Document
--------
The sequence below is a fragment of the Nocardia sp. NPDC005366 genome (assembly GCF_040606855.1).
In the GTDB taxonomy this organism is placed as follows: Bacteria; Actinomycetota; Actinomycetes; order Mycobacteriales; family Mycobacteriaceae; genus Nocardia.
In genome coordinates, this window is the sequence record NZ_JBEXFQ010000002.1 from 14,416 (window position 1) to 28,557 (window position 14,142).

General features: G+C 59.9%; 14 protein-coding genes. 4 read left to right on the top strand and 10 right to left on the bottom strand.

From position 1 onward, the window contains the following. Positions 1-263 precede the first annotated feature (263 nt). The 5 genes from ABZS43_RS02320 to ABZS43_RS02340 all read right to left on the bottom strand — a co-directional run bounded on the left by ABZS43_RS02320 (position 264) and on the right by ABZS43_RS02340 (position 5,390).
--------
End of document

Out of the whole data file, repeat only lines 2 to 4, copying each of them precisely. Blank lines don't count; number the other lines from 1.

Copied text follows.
In the GTDB taxonomy this organism is placed as follows: Bacteria; Actinomycetota; Actinomycetes; order Mycobacteriales; family Mycobacteriaceae; genus Nocardia.
In genome coordinates, this window is the sequence record NZ_JBEXFQ010000002.1 from 14,416 (window position 1) to 28,557 (window position 14,142).

General features: G+C 59.9%; 14 protein-coding genes. 4 read left to right on the top strand and 10 right to left on the bottom strand.